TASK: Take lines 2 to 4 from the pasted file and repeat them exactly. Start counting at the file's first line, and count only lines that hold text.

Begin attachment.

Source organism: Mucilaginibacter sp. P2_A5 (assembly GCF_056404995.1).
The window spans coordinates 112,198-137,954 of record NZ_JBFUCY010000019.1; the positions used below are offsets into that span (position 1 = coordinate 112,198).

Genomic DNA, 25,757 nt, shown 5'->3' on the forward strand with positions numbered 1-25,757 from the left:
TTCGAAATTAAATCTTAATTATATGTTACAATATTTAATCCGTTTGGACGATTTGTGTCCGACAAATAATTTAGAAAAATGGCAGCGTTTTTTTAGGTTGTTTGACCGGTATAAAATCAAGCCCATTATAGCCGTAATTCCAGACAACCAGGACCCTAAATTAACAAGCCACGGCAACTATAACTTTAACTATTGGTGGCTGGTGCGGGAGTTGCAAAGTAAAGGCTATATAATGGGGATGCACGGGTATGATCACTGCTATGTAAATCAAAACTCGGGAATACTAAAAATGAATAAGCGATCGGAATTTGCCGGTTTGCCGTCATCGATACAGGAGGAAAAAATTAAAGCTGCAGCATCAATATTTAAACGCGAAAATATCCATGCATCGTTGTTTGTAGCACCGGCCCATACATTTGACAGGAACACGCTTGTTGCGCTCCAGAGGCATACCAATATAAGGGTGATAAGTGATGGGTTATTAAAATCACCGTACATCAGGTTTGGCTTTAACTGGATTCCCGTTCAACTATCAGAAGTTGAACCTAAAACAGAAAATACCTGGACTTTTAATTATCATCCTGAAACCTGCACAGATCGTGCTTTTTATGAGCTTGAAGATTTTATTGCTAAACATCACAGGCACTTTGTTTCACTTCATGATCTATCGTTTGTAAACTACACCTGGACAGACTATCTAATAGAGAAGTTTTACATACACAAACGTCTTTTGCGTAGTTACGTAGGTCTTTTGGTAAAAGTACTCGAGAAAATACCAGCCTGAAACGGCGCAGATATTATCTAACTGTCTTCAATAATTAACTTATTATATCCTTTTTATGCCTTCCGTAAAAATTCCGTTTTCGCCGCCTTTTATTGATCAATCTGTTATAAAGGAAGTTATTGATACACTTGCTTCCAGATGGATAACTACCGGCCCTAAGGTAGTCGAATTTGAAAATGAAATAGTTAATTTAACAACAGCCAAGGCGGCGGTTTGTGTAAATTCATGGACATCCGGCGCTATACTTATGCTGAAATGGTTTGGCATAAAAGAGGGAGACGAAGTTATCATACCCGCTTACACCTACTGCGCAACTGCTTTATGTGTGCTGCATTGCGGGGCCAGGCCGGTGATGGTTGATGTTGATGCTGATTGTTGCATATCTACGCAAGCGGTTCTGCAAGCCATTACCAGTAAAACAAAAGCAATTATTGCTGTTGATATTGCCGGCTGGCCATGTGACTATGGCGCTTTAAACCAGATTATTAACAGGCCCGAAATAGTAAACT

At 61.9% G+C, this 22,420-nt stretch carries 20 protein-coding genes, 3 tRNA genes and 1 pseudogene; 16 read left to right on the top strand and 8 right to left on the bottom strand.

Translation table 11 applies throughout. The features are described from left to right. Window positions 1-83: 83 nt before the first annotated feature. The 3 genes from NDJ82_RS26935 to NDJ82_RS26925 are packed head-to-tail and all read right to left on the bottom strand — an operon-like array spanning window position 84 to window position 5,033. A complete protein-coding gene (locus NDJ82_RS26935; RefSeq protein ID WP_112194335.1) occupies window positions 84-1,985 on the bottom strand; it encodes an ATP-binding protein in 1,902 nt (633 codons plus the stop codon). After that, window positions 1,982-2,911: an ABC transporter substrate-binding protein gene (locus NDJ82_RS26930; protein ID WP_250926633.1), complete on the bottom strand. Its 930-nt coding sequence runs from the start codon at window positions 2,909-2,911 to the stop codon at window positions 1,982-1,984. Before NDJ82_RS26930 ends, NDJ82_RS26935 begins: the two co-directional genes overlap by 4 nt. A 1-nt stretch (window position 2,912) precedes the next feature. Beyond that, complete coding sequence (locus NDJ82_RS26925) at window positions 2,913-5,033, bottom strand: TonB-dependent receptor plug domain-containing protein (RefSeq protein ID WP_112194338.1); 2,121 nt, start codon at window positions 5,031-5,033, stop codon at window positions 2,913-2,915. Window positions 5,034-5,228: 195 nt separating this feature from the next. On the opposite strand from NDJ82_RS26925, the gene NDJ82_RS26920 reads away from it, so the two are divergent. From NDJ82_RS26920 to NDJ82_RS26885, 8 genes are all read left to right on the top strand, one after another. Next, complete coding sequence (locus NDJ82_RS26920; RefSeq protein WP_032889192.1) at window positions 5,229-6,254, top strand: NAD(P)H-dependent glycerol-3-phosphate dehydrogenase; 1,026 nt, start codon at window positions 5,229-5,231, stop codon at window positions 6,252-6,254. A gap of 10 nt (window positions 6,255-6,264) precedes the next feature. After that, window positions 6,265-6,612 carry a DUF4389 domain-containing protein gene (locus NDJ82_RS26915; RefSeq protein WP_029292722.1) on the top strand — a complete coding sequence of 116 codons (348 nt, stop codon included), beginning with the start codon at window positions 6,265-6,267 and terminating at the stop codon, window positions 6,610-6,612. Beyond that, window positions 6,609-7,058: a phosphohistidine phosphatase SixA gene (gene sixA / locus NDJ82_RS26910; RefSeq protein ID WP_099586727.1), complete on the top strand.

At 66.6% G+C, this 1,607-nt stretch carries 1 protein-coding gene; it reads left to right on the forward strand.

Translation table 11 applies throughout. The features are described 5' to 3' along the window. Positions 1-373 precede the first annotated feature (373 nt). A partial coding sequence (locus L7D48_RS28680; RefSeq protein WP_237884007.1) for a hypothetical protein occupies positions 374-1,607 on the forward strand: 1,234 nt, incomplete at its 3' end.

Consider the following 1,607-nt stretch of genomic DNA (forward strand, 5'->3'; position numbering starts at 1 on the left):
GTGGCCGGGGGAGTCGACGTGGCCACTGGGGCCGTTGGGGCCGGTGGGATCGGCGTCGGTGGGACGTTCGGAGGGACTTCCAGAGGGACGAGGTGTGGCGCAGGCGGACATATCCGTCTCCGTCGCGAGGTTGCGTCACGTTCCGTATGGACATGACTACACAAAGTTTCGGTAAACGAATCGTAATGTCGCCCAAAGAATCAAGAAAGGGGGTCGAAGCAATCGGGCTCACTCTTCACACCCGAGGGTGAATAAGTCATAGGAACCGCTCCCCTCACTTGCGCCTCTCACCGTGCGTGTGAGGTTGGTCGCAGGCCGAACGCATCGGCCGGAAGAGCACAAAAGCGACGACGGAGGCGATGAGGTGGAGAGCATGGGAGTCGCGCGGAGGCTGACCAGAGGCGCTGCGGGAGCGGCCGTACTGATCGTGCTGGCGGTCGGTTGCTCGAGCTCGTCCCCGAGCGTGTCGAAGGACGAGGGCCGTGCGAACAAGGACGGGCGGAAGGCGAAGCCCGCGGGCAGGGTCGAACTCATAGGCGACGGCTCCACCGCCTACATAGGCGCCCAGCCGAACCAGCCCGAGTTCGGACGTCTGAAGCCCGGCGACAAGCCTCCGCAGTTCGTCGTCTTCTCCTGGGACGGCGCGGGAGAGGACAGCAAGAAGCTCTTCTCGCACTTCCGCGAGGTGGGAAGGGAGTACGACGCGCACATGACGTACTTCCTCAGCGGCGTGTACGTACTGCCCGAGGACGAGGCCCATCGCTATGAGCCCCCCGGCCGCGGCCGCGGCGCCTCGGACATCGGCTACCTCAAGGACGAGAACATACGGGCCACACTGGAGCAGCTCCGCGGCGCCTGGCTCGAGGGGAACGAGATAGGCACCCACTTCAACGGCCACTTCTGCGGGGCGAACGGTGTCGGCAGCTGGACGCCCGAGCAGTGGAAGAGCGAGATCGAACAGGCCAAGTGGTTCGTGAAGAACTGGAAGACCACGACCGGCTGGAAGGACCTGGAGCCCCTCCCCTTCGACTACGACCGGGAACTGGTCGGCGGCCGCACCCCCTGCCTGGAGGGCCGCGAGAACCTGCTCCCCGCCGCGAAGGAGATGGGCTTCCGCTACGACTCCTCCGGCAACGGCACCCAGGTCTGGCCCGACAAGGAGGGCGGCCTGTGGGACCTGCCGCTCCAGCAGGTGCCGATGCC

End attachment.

The window spans coordinates 112,198-137,954 of record NZ_JBFUCY010000019.1; the positions used below are offsets into that span (position 1 = coordinate 112,198).

Genomic DNA, 25,757 nt, shown 5'->3' on the forward strand with positions numbered 1-25,757 from the left:
TTCGAAATTAAATCTTAATTATATGTTACAATATTTAATCCGTTTGGACGATTTGTGTCCGACAAATAATTTAGAAAAATGGCAGCGTTTTTTTAGGTTGTTTGACCGGTATAAAATCAAGCCCATTATAGCCGTAATTCCAGACAACCAGGACCCTAAATTAACAAGCCACGGCAACTATAACTTTAACTATTGGTGGCTGGTGCGGGAGTTGCAAAGTAAAGGCTATATAATGGGGATGCACGGGTATGATCACTGCTATGTAAATCAAAACTCGGGAATACTAAAAATGAATAAGCGATCGGAATTTGCCGGTTTGCCGTCATCGATACAGGAGGAAAAAATTAAAGCTGCAGCATCAATATTTAAACGCGAAAATATCCATGCATCGTTGTTTGTAGCACCGGCCCATACATTTGACAGGAACACGCTTGTTGCGCTCCAGAGGCATACCAATATAAGGGTGATAAGTGATGGGTTATTAAAATCACCGTACATCAGGTTTGGCTTTAACTGGATTCCCGTTCAACTATCAGAAGTTGAACCTAAAACAGAAAATACCTGGACTTTTAATTATCATCCTGAAACCTGCACAGATCGTGCTTTTTATGAGCTTGAAGATTTTATTGCTAAACATCACAGGCACTTTGTTTCACTTCATGATCTATCGTTTGTAAACTACACCTGGACAGACTATCTAATAGAGAAGTTTTACATACACAAACGTCTTTTGCGTAGTTACGTAGGTCTTTTGGTAAAAGTACTCGAGAAAATACCAGCCTGAAACGGCGCAGATATTATCTAACTGTCTTCAATAATTAACTTATTATATCCTTTTTATGCCTTCCGTAAAAATTCCGTTTTCGCCGCCTTTTATTGATCAATCTGTTATAAAGGAAGTTATTGATACACTTGCTTCCAGATGGATAACTACCGGCCCTAAGGTAGTCGAATTTGAAAATGAAATAGTTAATTTAACAACAGCCAAGGCGGCGGTTTGTGTAAATTCATGGACATCCGGCGCTATACTTATGCTGAAATGGTTTGGCATAAAAGAGGGAGACGAAGTTATCATACCCGCTTACACCTACTGCGCAACTGCTTTATGTGTGCTGCATTGCGGGGCCAGGCCGGTGATGGTTGATGTTGATGCTGATTGTTGCATATCTACGCAAGCGGTTCTGCAAGCCATTACCAGTAAAACAAAAGCAATTATTGCTGTTGATATTGCCGGCTGGCCATGTGACTATGGCGCTTTAAACCAGATTATTAACAGGCCCGAAATAGTAAACT